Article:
Thursday, January 17, 2013
Frances had just turned two years old when her father, the grocer and Fourth Ward alderman Jozef Milanowski, died suddenly and unexpectedly at the age forty-five, on April 4, 1885. Frances's mother, Anna Goven Milanowski, never remarried, but she didn't just retire into widowhood either. Instead, Anna took over the Milanowski family grocery store at 557 East Second Street, eventually becoming one of exactly two female members of the Winona Retail Grocer's Association as "Mrs. J. Milanowski." Her daughter Frances's choice of life and livelihood was likewise unique for a young Kashubian Polish woman of her time.
Young Kashubian Polish women tended to one or the other of two "career tracks." Their traditional role was that of wife and mother; even if a Young Woman held a job after finishing her schooling it was only a temporary phase while the rest of her life sorted itself out. This held true for Winona's young Kashubian Polish women into the 1960s. My mother, Laura Bambenek, worked as a telephone operator before leaving her father's house and becoming Mrs. Raymond Hughes. Her big sister Betty taught home economics before leaving the family abode and becoming Mrs. Gene Wieczorek. And so on.
The other "career track" was that of a nun in one or another of the various religious orders which served the Kashubian Polish community. Like all Poles, Kashubians are very devout Roman Catholics. The prospect of religious life undoubtedly had a strong appeal for Winona's Kashubian Polish children, but I would guess this was especially true for the girls. At the turn of the 20th century, men had a far wider range of occupations open to them; they could achieve financial security whether married or not. A woman who never married was not only likely to earn far less over her lifetime than a bachelor her age, but also likely to end her days boarding with the family of a sibling or nephew or niece. In a religious order, on the other hand, a woman could spend her life fulfilling her vocation - free from the concerns of raising a family and earning a living. No doubt the dozens of Saint Stanislaus girls who entered the convent were moved by admiration the Sisters who taught them their lessons and contributed to parish live in so many uncounted ways.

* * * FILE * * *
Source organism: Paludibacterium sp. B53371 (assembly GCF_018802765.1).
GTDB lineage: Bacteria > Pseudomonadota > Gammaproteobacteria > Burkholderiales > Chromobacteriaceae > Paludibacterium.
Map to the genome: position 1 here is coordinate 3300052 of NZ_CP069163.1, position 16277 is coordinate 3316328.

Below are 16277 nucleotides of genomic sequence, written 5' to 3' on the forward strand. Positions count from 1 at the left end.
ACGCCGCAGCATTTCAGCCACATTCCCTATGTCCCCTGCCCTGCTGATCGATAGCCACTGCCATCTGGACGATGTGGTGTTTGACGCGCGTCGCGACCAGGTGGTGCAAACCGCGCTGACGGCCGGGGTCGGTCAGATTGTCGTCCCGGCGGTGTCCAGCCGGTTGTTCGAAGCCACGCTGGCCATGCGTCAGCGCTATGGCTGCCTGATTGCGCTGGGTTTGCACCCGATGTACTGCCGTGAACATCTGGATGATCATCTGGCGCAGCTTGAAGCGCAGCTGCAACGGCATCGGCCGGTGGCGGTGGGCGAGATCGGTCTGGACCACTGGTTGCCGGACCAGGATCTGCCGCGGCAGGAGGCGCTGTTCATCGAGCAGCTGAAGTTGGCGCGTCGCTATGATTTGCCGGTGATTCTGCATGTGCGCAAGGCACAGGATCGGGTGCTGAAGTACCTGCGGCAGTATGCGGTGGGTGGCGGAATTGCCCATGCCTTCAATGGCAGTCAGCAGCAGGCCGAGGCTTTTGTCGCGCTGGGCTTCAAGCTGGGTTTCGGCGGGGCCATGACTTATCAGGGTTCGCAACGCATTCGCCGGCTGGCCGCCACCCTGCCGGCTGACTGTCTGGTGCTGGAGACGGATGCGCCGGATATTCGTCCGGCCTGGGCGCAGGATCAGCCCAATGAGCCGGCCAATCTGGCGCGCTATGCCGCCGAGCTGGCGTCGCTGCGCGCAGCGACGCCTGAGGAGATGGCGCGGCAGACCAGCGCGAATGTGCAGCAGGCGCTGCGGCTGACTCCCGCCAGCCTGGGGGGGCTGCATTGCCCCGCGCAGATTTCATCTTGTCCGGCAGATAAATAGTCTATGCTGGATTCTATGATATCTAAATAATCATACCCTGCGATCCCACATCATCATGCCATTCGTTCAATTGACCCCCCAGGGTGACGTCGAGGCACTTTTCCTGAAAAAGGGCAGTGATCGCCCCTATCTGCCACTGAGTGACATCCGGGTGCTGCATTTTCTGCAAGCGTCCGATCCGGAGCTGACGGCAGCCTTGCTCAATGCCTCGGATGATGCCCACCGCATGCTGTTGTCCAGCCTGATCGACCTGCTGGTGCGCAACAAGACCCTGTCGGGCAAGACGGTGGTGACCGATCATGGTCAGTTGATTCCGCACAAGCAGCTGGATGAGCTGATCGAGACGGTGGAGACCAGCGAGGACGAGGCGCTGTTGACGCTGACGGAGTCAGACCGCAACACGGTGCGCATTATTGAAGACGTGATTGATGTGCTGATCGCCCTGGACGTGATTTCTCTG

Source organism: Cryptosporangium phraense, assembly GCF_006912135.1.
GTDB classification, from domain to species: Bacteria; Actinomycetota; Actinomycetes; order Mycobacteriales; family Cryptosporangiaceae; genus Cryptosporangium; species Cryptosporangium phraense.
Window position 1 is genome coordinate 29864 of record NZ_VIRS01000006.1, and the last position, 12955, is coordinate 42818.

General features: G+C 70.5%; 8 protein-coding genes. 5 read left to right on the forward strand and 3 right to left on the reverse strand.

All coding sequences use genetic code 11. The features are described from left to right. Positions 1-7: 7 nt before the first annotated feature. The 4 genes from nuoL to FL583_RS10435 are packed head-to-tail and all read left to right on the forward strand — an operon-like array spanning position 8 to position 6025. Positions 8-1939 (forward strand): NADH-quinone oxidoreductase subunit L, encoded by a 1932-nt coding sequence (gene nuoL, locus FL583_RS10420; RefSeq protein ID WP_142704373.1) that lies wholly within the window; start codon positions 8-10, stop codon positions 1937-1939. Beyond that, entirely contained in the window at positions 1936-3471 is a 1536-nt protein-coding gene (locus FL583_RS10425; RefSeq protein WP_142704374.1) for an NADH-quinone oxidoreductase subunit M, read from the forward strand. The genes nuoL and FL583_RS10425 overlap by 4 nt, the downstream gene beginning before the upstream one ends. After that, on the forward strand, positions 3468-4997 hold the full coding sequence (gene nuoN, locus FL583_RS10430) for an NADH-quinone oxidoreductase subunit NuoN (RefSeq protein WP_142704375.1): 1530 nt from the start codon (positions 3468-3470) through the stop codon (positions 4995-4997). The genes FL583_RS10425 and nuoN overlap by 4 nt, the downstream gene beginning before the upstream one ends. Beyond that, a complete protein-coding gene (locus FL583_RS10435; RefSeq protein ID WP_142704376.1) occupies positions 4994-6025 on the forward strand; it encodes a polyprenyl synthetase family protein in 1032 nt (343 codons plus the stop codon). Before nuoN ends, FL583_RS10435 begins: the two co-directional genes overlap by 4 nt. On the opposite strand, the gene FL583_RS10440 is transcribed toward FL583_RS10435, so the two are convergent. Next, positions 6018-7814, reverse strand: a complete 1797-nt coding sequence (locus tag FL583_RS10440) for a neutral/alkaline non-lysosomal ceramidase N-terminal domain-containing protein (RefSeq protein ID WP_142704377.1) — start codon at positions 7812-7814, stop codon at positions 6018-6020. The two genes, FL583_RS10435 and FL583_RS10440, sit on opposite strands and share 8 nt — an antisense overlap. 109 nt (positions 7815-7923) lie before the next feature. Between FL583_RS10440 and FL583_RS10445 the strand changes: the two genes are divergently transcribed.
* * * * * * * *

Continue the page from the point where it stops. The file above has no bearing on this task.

Just prior to her retirement, Frances Milanowski made the first of several gifts to Saint Stanislaus Kostka Parish. In 1947, swearing the pastor, Fr. Nicephore Grulkowski to secrecy, she paid out of her pocket for the establishment of School band - instruments, music, uniforms, and all. In 1952, she became the first lay teacher at Saint Stan's School. At first she was just filling in for one of the Sisters who had taken ill. But she took a full time position in 1954, retiring a second time in 1957. Upon her death in 1964 she left her estate, totaling $89,834.75, to Saint Stan's. How on earth could a "schoolmarm" acquire the equivalent of $667,327.30 in 2013 dollars? No doubt she was a typically thrifty Kashubian. No doubt she was a very shrewd investor. The answer likely has to do with owning stock in Peerless Chain Company, founded in 1917 by her nephews Joe, Dick, and Al Bambenek: the sons of her oldest sister Barbara Milanowska Bambenek.
Frances's funeral Mass on August 6, 1964 was celebrated by no less than four priests, with five other priests "present in the sanctuary" according to the Winona Daily News. No ordinary sendoff for this great servant of the Kashubian Polish community and Saint Stanislaus Kostka Parish. But then Franciszka Joanna Milanowska was no ordinary woman. She was likely the first Kashubian Polish woman from Winona to make a name for herself independently from marriage and from the vowed religious life.